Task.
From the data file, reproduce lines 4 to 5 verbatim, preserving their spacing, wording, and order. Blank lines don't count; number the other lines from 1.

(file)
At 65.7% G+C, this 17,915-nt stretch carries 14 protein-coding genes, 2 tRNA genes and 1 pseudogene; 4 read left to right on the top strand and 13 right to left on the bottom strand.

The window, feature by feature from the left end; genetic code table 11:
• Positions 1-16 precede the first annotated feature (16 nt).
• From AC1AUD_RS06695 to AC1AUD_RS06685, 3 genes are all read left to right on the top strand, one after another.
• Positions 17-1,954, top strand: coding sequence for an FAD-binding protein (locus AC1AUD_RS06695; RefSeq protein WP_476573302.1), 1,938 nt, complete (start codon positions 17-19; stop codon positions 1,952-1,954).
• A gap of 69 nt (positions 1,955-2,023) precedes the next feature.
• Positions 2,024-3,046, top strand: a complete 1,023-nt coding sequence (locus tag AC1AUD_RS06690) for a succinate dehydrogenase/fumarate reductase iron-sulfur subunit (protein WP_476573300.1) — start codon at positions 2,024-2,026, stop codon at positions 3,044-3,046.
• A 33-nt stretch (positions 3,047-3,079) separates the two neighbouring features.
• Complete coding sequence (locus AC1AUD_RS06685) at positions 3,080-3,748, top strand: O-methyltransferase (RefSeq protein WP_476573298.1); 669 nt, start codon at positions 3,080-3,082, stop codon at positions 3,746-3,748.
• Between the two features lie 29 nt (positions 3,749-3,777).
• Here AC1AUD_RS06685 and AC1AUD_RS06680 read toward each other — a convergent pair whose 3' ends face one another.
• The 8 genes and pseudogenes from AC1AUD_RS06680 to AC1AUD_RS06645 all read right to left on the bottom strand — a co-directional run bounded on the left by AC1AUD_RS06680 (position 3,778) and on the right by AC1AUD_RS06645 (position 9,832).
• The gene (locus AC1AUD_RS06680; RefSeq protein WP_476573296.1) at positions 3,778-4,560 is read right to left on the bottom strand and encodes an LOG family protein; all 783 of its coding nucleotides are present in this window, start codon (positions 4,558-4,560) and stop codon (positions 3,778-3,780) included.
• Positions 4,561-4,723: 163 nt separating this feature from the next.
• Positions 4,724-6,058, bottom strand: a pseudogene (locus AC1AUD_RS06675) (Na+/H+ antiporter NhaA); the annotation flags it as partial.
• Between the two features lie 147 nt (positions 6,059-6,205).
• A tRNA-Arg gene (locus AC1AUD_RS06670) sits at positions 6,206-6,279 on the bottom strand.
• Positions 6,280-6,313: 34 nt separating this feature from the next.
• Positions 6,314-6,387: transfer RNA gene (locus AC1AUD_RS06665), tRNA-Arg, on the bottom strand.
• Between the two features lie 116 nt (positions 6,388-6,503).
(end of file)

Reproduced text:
• From AC1AUD_RS06695 to AC1AUD_RS06685, 3 genes are all read left to right on the top strand, one after another.
• Positions 17-1,954, top strand: coding sequence for an FAD-binding protein (locus AC1AUD_RS06695; RefSeq protein WP_476573302.1), 1,938 nt, complete (start codon positions 17-19; stop codon positions 1,952-1,954).